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Apodization is an optical filtering technique. Its literal translation is "removing the foot". It is the technical term for changing the shape of a mathematical function, an electrical signal, an optical transmission or a mechanical structure. In optics, it is primarily used to remove Airy disks caused by diffraction around an intensity peak, improving the focus.
Apodization in electronicsEdit
Apodization in signal processingEdit
The term apodization is used frequently in publications on Fourier-transform infrared (FTIR) signal processing. An example of apodization is the use of the Hann window in the fast Fourier transform analyzer to smooth the discontinuities at the beginning and end of the sampled time record.
Apodization in digital audioEdit
Apodization in mass spectrometryEdit
During oscillation within an Orbitrap, ion transient signal may not be stable until the ions settle into their oscillations. Toward the end, subtle ion collisions have added up to cause noticeable dephasing. This presents a problem for the Fourier transformation, as it averages the oscillatory signal across the length of the time-domain measurement. Software allows “apodization”, the removal of the front and back section of the transient signal from consideration in the FT calculation. Thus, apodization improves the resolution of the resulting mass spectrum. Another way to improve the quality of the transient is to wait to collect data until ions have settled into stable oscillatory motion within the trap.
Apodization in opticsEdit
In optical design jargon, an apodization function is used to purposely change the input intensity profile of an optical system, and may be a complicated function to tailor the system to certain properties. Usually it refers to a non-uniform illumination or transmission profile that approaches zero at the edges.
Apodization in imagingEdit
Since side lobes of the Airy disk are responsible for degrading the image, techniques for suppressing them are utilized. In case the imaging beam has Gaussian distribution, when the truncation ratio (the ratio of the diameter of the Gaussian beam to the diameter of the truncating aperture) is set to 1, the side-lobes become negligible and the beam profile becomes purely Gaussian. The measured beam profile of such imaging system is shown and compared to the modeled beam profile in the Figure on the right.
Apodization in photographyEdit
Most camera lenses contain diaphragms which decrease the amount of light coming into the camera. These are not strictly an example of apodization, since the diaphragm does not produce a smooth transition to zero intensity, nor does it provide shaping of the intensity profile (beyond the obvious all-or-nothing, "top hat" transmission of its aperture).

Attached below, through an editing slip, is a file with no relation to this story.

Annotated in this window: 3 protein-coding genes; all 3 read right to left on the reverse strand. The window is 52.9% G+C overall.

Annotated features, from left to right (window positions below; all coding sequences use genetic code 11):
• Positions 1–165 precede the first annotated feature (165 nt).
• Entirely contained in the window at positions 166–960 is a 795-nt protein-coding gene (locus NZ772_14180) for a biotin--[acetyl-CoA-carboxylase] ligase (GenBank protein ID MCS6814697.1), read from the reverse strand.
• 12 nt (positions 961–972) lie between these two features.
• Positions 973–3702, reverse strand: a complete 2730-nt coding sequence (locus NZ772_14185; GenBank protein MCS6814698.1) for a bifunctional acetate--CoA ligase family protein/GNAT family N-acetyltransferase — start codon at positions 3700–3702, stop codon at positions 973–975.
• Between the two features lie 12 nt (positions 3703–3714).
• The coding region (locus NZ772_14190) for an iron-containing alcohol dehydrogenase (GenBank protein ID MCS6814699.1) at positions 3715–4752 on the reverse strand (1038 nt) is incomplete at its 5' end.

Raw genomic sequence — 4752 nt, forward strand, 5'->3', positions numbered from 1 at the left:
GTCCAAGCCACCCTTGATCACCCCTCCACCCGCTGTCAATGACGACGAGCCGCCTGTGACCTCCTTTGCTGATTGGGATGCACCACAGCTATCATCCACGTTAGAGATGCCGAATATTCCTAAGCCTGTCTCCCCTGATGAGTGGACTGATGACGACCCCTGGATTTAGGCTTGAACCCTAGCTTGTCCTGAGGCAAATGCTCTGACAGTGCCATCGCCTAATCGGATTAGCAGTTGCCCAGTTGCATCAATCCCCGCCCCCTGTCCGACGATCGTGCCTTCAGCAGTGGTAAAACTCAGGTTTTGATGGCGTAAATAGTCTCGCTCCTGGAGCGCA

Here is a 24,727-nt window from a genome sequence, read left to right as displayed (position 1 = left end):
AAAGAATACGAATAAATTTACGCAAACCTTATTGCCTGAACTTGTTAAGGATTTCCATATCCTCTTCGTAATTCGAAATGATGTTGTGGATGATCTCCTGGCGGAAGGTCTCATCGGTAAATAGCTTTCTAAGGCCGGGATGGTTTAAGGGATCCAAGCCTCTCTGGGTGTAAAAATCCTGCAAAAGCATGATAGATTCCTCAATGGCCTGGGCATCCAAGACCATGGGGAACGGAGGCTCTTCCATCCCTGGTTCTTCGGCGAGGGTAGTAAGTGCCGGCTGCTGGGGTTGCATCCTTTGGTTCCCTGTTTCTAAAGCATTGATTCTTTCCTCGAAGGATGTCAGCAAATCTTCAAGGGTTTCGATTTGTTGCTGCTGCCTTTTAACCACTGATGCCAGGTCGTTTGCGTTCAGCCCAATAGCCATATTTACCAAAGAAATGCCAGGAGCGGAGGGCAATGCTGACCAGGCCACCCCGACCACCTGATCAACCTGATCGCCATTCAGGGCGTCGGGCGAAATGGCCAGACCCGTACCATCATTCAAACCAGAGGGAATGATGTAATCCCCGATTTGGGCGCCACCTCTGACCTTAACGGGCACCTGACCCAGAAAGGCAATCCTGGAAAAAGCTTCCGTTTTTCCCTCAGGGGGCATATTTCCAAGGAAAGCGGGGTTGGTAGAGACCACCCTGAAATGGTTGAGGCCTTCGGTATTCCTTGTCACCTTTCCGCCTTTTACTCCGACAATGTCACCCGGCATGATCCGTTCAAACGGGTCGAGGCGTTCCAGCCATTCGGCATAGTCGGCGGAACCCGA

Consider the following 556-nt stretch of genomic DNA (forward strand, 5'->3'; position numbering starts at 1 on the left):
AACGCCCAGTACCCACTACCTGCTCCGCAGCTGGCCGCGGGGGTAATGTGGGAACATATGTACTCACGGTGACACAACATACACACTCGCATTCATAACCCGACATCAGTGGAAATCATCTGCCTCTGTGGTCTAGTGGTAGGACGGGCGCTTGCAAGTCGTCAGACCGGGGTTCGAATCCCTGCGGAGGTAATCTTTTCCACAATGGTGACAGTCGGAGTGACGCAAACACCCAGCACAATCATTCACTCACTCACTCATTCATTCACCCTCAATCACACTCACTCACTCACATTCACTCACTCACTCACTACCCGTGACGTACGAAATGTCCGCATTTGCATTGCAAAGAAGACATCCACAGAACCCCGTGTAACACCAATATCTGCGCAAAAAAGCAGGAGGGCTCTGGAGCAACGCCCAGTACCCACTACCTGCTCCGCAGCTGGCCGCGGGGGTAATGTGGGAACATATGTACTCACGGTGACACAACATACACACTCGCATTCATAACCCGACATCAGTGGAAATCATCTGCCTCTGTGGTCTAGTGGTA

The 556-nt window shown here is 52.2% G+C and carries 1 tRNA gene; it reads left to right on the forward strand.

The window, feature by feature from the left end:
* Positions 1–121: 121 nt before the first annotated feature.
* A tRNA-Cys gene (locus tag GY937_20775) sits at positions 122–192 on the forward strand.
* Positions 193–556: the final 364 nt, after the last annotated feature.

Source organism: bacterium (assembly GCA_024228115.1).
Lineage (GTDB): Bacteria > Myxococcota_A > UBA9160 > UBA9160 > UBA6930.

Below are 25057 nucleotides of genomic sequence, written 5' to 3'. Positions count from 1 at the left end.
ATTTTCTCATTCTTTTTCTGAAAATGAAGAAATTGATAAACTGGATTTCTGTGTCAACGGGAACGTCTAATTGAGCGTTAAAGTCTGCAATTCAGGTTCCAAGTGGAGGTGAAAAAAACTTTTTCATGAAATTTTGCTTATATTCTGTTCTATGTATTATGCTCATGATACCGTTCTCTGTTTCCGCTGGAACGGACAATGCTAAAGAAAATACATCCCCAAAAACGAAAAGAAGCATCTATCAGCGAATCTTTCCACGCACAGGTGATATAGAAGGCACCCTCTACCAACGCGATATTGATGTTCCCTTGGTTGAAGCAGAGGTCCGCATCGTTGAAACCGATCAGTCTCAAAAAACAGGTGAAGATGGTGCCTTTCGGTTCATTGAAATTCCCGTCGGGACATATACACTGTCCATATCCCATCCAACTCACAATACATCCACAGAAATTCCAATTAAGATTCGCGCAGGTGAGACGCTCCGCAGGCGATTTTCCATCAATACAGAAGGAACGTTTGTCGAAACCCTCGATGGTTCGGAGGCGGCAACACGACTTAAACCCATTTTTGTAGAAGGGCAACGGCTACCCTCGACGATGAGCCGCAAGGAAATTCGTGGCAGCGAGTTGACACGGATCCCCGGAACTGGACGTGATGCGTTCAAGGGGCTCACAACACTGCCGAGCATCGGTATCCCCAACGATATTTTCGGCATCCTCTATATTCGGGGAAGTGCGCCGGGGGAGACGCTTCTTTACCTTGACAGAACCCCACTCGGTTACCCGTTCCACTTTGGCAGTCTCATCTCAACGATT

Some lenses use other methods to reduce the amount of light let in. For example, the Minolta/Sony STF 135mm f/2.8 T4.5 lens however, has a special design introduced in 1999, which accomplishes this by utilizing a concave neutral-gray tinted lens element as an apodization filter, thereby producing a pleasant bokeh. The same optical effect can be achieved combining depth-of-field bracketing with multi exposure, as implemented in the Minolta Maxxum 7's STF function. In 2014, Fujifilm announced a lens utilizing a similar apodization filter in the Fujinon XF 56mm F1.2 R APD lens. In 2017, Sony introduced the E-mount full-frame lens Sony FE 100mm F2.8 STF GM OSS (SEL-100F28GM) based on the same optical Smooth Trans Focus principle.
Apodization in astronomyEdit
Apodization is used in telescope optics in order to improve the dynamic range of the image. For example, stars with low intensity in the close vicinity of very bright stars can be made visible using this technique, and even images of planets can be obtained when otherwise obscured by the bright atmosphere of the star they orbit. Generally, apodization reduces the resolution of an optical image; however, because it reduces diffraction edge effects, it can actually enhance certain small details. In fact the notion of resolution, as it is commonly defined with the Rayleigh criterion, is in this case partially irrelevant. One has to understand that the image formed in the focal plane of a lens (or a mirror) is modelled through the Fresnel diffraction formalism. The classical diffraction pattern, the Airy disk, is connected to a circular pupil, without any obstruction and with a uniform transmission. Any change in the shape of the pupil (for example a square instead of a circle), or in its transmission, results in an alteration in the associated diffraction pattern.
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